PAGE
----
People can visit a friend after an argument at home, police say

People are allowed go to a friend’s house during coronavirus lockdown to “cool off” after an argument at home, police chiefs have said.

Guidance issued to forces in England outlined a number of valid reasons people could leave their homes, such as driving somewhere for a walk or taking a break while walking for exercise.

The document also outlined a number of excuses that would not be acceptable, including sitting on a park bench for a long period of time or going out to buy paint brushes for decorating.

Those who need a “cooling-off” period after rows at home can move between households if they leave for several days, according to the advice given to officers.

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Details of the document, described as a reproduction of a “really useful practical guide” from the Crown Prosecution Service (CPS) on what might constitute a reasonable excuse, emerged on Thursday.

What you can and can’t do

The guidance details valid reasons to leave your home including:

  • Buying luxury items and alcohol

  • Driving to the countryside and walking, when far more time is spent walking than driving

  • Stopping to rest or eat lunch while on a long walk

  • Exercising more than once a day

  • Moving to a friend’s address for several days to allow a “cooling-off” following arguments at home

  • Buying tools and supplies for repairs and maintenance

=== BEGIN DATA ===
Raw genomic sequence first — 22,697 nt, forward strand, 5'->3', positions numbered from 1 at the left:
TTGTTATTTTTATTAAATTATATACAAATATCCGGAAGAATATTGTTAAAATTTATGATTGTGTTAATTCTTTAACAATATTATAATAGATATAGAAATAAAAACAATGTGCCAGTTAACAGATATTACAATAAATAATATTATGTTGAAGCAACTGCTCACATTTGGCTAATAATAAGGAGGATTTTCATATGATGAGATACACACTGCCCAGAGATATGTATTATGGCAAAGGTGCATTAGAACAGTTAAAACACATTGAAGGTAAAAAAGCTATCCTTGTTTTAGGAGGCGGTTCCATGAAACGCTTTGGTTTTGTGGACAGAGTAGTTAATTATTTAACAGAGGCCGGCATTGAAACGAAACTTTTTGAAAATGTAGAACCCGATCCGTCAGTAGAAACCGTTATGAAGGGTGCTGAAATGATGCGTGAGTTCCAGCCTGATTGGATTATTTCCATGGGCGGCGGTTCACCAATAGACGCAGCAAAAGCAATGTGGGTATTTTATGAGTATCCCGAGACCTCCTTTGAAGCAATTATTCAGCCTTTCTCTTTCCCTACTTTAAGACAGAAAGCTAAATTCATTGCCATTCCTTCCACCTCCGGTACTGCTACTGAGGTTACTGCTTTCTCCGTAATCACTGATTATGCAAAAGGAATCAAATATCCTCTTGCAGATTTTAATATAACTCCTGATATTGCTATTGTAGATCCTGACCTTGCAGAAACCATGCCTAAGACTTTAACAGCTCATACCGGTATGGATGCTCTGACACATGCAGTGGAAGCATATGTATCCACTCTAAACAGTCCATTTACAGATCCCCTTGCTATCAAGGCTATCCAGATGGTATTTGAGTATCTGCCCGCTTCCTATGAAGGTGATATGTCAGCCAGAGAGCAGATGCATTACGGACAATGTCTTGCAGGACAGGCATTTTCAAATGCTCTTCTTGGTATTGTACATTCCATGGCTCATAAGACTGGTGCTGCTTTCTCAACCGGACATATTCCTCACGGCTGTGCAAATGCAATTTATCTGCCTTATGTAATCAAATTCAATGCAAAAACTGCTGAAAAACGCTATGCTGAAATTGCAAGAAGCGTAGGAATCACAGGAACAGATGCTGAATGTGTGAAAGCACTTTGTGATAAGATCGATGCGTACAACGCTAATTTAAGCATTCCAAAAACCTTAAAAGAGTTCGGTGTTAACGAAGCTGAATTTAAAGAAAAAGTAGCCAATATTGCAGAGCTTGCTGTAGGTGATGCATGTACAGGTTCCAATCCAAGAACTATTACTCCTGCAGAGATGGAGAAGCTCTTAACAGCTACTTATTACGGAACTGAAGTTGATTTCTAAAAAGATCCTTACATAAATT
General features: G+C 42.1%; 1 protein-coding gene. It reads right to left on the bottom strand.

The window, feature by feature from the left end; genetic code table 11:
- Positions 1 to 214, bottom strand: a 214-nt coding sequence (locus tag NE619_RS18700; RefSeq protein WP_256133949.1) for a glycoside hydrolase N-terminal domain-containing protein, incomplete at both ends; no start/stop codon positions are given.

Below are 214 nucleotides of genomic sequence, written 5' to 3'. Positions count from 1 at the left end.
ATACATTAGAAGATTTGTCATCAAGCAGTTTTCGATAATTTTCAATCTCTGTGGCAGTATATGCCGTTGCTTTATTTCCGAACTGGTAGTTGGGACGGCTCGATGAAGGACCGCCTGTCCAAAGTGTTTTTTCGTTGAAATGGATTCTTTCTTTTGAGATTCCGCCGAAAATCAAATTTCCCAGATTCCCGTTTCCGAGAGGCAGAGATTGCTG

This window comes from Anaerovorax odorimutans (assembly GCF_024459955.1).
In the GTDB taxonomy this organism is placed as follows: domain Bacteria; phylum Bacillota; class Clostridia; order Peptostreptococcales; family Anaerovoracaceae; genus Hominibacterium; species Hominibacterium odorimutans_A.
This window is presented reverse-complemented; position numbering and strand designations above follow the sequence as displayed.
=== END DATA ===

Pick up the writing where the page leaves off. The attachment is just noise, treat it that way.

It included excuses that would not be valid, including:

  • A person who can work from home choosing to work in a nearby park

  • A short walk to a park bench when the person remains seated for a much longer period than they walked for

  • Buying paint and brushes simply to redecorate a kitchen

  • Driving for a prolonged period with only brief exercise

It comes after some 3,203 fines were handed out by police in England between 27 March and 13 April to people caught flouting lockdown rules.

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Officers have been accused over overzealous policing and concerns have been raised the new powers are being misused.

The guidance warns the list of examples is “not exhaustive” and “each case still needs to be considered based on the individual facts as they present themselves”.

It adds: “Some public statements made soon after the adoption of the regulations suggested that members of the public could only leave their homes if ‘essential’ to do so.

“However, this is not the test set out in the regulations and there is no legal basis for a requirement in those terms to be imposed.”

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